Tampa Bay Rays: Who Do They Protect in the Rule 5 Draft

Brent Honeywell (Photo by Rob Carr/Getty Images)
Brent Honeywell (Photo by Rob Carr/Getty Images) /

With an off-season of several top prospects eligible for the Rule 5 Draft, the Tampa Bay Rays could have a serious dilemma as to whom they will protect.

The Tampa Bay Rays are facing an off-season where several of their best prospects will be eligible for the Rule 5 Draft. The list includes twenty-two players ranging from Low-A to Triple-A and features six of the teams top 25 prospects. Currently, the Tampa Bay Rays 40-man roster has eight openings and that leaves the team with room to keep at least their ranked prospects.

An interesting part of the baseball off-season takes place in December of each year. It is called the Rule 5 Draft, which takes place on the final day of the Winter Meetings. Minor league players with four to five years of service time are eligible to be selected in the Rule 5 Draft if left unprotected. To protect any of these players, they must be added to the team’s 40-man roster. If an unprotected player is drafted, he must remain on that team’s 25-man roster for the entire season. Let’s take a look at the group of players the Rays may wish to protect.

Brent Honeywell is a starting pitcher and the organization’s #1 prospect. He is also the #11 prospect in all of baseball and has a good shot at joining the Rays’ rotation next season. Jake Bauers is a first baseman/outfielder and the Rays #5 prospect. He is the #72 prospect in all of baseball and has a good chance to be the team’s starting first baseman in 2018. Both are locks to be protected.

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Next up are two very talented starting pitchers in Yonny Chirinos and Ryan Yarbrough. Chirinos is the #19 prospect in the system and Yarbrough is #23. Both were International League leaders in a number of categories including strikeouts. Depending upon how the Tampa Bay Rays 2018 rotation works out, one or the other or both could make the team next year.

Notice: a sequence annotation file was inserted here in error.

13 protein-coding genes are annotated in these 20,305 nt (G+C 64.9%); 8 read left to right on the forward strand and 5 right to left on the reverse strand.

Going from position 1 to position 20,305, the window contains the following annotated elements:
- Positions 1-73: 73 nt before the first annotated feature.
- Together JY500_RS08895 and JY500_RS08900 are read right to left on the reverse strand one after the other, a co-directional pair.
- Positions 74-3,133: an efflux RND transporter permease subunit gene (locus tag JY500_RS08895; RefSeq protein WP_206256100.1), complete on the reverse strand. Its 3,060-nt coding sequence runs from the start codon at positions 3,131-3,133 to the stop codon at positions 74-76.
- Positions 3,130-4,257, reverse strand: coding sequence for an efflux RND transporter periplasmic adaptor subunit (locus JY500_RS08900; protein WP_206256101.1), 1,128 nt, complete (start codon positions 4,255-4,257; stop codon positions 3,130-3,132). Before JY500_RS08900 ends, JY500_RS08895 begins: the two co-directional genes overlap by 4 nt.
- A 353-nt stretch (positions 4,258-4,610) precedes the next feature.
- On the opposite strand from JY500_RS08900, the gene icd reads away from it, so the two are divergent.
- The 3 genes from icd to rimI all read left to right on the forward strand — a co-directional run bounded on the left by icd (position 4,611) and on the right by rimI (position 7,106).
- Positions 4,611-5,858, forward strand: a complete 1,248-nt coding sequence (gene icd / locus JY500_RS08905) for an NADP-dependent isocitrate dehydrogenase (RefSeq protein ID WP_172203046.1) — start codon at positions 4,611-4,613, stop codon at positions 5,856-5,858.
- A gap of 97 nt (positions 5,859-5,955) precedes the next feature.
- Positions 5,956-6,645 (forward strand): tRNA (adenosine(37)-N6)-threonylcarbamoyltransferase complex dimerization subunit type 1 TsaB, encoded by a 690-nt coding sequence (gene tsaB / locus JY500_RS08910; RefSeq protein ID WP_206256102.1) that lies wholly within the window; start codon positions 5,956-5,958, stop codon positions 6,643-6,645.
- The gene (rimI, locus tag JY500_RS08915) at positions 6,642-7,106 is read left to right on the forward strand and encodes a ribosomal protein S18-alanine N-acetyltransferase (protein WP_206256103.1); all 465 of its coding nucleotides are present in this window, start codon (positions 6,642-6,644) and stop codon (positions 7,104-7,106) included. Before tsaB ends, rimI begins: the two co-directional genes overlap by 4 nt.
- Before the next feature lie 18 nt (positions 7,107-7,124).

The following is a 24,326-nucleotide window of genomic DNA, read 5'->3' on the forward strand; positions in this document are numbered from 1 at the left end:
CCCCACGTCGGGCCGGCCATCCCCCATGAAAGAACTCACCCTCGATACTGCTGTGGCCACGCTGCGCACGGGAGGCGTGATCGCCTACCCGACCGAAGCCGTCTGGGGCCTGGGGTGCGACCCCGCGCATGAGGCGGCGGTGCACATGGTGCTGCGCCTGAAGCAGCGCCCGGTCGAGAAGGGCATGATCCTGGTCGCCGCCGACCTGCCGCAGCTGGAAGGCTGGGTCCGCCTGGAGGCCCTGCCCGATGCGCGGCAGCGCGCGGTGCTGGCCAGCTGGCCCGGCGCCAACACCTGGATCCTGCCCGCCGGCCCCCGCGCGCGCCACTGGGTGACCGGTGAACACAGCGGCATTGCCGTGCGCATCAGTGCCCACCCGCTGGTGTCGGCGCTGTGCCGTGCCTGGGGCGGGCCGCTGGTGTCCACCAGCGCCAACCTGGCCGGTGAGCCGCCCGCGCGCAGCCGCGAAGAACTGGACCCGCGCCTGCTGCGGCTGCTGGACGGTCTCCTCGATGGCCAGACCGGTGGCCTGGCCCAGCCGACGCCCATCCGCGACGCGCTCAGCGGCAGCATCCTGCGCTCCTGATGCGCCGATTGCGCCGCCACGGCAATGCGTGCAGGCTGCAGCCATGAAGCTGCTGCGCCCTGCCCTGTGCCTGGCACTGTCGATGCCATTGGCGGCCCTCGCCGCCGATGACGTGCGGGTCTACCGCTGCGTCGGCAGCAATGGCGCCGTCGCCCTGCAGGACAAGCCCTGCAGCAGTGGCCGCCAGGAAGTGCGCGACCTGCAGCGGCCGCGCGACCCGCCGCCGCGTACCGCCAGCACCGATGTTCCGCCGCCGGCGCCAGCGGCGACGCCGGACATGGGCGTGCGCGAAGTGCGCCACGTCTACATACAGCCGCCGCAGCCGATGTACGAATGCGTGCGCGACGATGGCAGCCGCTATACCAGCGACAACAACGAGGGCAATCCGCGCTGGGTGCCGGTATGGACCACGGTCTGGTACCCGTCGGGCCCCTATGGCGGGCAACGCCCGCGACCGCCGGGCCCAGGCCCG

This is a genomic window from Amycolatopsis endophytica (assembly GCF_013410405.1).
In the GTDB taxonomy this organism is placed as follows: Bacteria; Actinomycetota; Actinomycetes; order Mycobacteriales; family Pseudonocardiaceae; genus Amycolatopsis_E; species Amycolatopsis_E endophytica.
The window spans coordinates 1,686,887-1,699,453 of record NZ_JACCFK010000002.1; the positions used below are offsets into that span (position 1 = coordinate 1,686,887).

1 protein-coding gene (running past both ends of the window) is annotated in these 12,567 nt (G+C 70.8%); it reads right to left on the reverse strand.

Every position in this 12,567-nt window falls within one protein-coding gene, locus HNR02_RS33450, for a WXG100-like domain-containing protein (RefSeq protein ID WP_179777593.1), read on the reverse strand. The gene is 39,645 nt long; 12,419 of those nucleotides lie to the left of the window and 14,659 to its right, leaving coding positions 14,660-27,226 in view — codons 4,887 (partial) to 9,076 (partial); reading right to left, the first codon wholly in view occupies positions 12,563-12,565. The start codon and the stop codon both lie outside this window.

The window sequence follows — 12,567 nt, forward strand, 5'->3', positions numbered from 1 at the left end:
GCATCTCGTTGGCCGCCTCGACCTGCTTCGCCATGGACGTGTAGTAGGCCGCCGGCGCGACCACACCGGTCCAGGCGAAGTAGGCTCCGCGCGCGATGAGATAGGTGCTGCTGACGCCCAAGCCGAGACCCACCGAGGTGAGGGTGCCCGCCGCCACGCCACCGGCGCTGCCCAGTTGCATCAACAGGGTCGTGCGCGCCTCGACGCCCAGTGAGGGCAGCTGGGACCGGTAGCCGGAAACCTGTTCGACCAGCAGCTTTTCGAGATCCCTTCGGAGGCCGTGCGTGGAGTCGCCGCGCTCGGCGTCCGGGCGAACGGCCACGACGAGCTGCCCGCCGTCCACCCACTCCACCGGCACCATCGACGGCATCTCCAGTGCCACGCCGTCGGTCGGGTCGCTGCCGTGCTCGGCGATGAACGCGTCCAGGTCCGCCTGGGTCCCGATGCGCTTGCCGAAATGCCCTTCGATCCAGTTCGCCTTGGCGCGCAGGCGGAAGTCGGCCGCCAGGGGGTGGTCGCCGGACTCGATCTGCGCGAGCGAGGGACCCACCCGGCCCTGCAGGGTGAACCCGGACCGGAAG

The last two ranked prospects are outfielder Justin Williams and catcher Nick Ciuffo. Williams, who was obtained from Arizona, has burst on the scene as a left handed power hitter and made the jump to Triple-A last year. He is the team’s #10 prospect. Ciuffo is part of a long line of high draft choice catchers that the Rays have tried to cultivate. He has come along slowly but has developed into a solid defensive backstop. He is the team’s #25 prospect.

Finally, the Tampa Bay Rays have a couple of non-ranked players who are interesting enough to take a look at protecting. Diego Castillo is a relief pitcher who closed for Durham last year. In his minor league career, he has 32 saves, a 3.04 ERA and 211 strikeouts in 189 innings. Kean Wong is an infielder and the brother of St. Louis Cardinal second baseman Kolten Wong. He is not a power hitter but has hit at every level in the Rays’ system and has a .284/.333/.358 career slash line.

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When looking at whether to expose a player to the draft, teams must also look at whether the player is an impact prospect and/or ready to be in the major leagues. That will affect how Rays look at pitcher such as Travis Ott who may have some upside but has never pitched above Single-A. Another team may like Ott but do not feel they could keep him on the 25-man roster.

The Rays have never lost many players to a Rule 5 draft over the years. Even fewer have stayed in the major leagues. The most recent player to make it is Joey Rickard who was selected by Baltimore in 2015 and has remained with the Orioles as a part time outfielder. On the other side of the coin, the Rays rarely select anyone in the draft unless they have arranged to trade or sell that player to another team.

In the end, it’s usually much to do about nothing. The Rays keep their best prospects and the others return to the minors to wait for a chance at the major leagues.

Next: Rays Lose Eighteen To Minor League Free Agency

However, the player choices should not be taken lightly as one mistake can cost you a future major leaguer.